Li Na: A corporate sponsor's dream ticket?
If you had asked sports sponsors for an ideal brand ahead of the French Open, Li Na may well have been it.
The 29-year-old surprise winner is the first Chinese star to make it big in such a major sport.
And not only has she broken ground on court, but experts say the plain-speaking, tattooed, individualist has the ability to transcend the sport and become a global star.
From ice cream to banks
"It's absolutely massive," says Nigel Currie, director of the sports marketing agency Brand Rapport.
"There are only two sports for women where they can find that level of recognition and endorsement - golf and tennis."
But, he notes, tennis is the only one where the women's game is treated on a par with the men's.
He thinks Li Na may be set to become one of the highest paid sportswomen of all time - beating even Maria Sharapova, who he says makes £18m ($29m) a year.
Of course, the win has not come completely out of the blue.
"People have been looking at Li Na for a while," says Steve Martin, chief executive of M&C Saatchi Sport.
She signed a deal last year with Nike, before reaching the Australian Open final earlier this year.
After that success, she signed deals with Rolex, whose watches have long been associated with tennis, as well as ice cream maker Haagen Dazs, who were branching into sports celebrity sponsorship for the first time.
But her big win could now open the floodgates.
It is her high profile in China that will be immediately enticing for corporate sponsors, according to Jim Ribbans, executive producer at ESPN Star Sports.
"The interesting thing about Li Na is that she is going to be a symbol for China now even more than before," he says. "If you have Li Na, you have the eyes of China on you."
She is already mopping up everything in China, he says, where she has become one of the country's most famous sports personalities.
That will make her very attractive for any foreign company looking to break into the Chinese market - a tough nut to crack.
"It's very, very hard to get access to China," warns Mr Currie.
Besides the obvious linguistic and cultural barriers, the Chinese government has also stymied the attempts of foreign brands to make an impression on their consumers in the past.
Many firms wanted to use the Beijing Olympics as a vehicle to promote themselves, only to find themselves heavily restricted as to which print and broadcast outlets they could appear on.
But in the case of their new tennis star Mr Currie thinks that, far from trying to limit her appeal, the Chinese authorities will look to her as an ambassador for the country.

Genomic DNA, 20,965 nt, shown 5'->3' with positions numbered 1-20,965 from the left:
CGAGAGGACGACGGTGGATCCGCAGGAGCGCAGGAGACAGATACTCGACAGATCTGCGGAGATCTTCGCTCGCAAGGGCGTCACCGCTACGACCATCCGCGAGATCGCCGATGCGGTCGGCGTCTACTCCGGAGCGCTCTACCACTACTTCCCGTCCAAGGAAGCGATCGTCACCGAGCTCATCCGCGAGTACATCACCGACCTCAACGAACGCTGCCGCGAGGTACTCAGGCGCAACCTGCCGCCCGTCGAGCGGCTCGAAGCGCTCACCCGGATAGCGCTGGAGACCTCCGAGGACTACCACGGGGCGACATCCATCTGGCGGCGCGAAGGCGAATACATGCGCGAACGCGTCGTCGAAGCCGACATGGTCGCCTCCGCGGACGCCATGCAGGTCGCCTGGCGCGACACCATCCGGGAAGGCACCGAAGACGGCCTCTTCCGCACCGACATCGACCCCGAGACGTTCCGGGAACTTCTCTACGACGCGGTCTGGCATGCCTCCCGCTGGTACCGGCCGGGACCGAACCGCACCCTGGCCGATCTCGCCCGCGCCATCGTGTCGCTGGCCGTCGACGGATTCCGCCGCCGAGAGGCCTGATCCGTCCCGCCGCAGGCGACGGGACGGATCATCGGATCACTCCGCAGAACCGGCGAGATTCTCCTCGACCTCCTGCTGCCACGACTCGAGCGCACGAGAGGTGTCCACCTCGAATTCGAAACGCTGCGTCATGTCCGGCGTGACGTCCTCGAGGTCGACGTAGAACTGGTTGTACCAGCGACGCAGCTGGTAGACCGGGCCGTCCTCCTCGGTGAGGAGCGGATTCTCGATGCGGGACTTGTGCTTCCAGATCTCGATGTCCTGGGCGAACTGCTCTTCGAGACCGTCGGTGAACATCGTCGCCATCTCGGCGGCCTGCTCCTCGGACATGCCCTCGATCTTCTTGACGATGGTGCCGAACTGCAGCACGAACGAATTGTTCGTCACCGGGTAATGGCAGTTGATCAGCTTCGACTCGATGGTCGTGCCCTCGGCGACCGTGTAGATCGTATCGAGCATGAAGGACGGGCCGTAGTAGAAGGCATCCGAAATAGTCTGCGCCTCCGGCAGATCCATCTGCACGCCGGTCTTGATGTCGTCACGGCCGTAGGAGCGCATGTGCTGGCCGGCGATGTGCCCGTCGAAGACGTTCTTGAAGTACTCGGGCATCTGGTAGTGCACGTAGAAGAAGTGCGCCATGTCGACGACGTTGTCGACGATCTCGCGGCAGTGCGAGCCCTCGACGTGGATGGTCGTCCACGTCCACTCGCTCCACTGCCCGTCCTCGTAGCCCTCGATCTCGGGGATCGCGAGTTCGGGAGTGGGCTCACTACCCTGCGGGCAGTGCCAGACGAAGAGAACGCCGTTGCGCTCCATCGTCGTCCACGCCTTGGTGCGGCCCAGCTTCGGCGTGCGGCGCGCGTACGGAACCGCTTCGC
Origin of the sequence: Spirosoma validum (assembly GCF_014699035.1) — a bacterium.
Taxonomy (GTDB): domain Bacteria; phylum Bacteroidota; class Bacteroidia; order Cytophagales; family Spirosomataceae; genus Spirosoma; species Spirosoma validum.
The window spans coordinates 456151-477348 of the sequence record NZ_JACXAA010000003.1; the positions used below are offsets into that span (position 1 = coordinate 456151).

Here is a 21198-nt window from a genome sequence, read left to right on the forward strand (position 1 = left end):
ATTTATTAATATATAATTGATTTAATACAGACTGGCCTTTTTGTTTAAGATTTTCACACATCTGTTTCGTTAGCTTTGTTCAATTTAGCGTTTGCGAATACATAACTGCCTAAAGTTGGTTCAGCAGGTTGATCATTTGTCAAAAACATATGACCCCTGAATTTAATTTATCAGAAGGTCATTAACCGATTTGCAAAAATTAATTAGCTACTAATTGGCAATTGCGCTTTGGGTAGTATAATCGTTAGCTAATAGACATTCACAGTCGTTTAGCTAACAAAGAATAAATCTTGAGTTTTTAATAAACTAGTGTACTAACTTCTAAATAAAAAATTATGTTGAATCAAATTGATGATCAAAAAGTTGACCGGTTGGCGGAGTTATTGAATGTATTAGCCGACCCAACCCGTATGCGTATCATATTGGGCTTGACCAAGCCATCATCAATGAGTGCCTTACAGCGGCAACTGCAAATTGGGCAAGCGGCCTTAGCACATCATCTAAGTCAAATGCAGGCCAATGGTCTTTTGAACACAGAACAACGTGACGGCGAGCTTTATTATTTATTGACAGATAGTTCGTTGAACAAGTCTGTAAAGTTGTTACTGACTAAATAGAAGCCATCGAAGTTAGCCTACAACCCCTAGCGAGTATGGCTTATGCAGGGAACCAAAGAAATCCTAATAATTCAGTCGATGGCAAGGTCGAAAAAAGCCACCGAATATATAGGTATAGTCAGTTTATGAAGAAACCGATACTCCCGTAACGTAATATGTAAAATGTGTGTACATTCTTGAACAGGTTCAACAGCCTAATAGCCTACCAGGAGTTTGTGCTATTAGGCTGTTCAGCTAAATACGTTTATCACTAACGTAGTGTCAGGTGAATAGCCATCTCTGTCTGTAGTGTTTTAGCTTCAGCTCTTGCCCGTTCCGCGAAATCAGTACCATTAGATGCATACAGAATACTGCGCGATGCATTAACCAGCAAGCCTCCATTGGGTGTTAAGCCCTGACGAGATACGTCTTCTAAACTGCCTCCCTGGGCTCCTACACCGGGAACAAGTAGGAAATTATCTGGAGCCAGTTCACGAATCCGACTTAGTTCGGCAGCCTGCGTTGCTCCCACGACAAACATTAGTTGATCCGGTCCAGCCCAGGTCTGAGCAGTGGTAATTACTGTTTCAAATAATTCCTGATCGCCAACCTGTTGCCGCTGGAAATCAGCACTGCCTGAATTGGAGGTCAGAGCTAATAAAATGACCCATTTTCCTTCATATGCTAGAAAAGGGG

Winners and losers
But the big money for Li Na will lie in whether she can make it as a global brand.
The French Open win could open the door to the big soft drinks companies, and perhaps one of the banks seeking a way to humanise their story, according to Mr Martin of M&C Saatchi.
Anglo-Chinese HSBC is one name often touted.
Li Na has also timed her ascendancy well.
"Women's tennis has desperately needed this," says Mr Martin.
For the last few years, since Maria Sharapova's injury and the waning of the Williams sisters, he says the sport has lacked the recognisable faces it used to enjoy.
But ESPN's Jim Ribbans cautions not to jump to conclusions just yet, noting that she will need to win a few more tournaments yet.
And winning is not everything.
Mr Ribbans points out an unfortunate truth of women's tennis is that "the ones that make the most [sponsorship] money are not necessarily the ones that win".
The high off-court earner Anna Kournikova and big on-court winner Lyndsay Davenport make an obvious contrast.
Indeed, if Li Na is going to make it on the global stage, it is essential for her to transcend her sport, and become a personality in her own right, according to Mr Martin of M&C Saatchi.
And so far, she seems to have played a strong hand.
"She's not like a robot," notes Mr Martin. "She's got a bit of an edge to her."
Mr Currie agrees: "It's not like she's just an anonymous Chinese athlete, of which there are a few.
"She's a genuine character. She speaks English pretty well. She understands the media well, says the right things at press conferences."
Certainly her tattoo and her dramatic decision to sack her husband as her coach, mark her out as an interesting and strong individual.
One way she can use that to her advantage is via the social media, adds Mr Martin.
He points out that many sports personalities now use Twitter and Facebook to make themselves more accessible to fans.
These outlets can also be used for sponsorship - for instance some golfers tweet links to behind-the-scenes footage of sponsored events.
"What she really, really needs is a good agent about her," says Mr Martin.
"Requests will come in for her from every corner of the earth, and they will have to be chosen very carefully."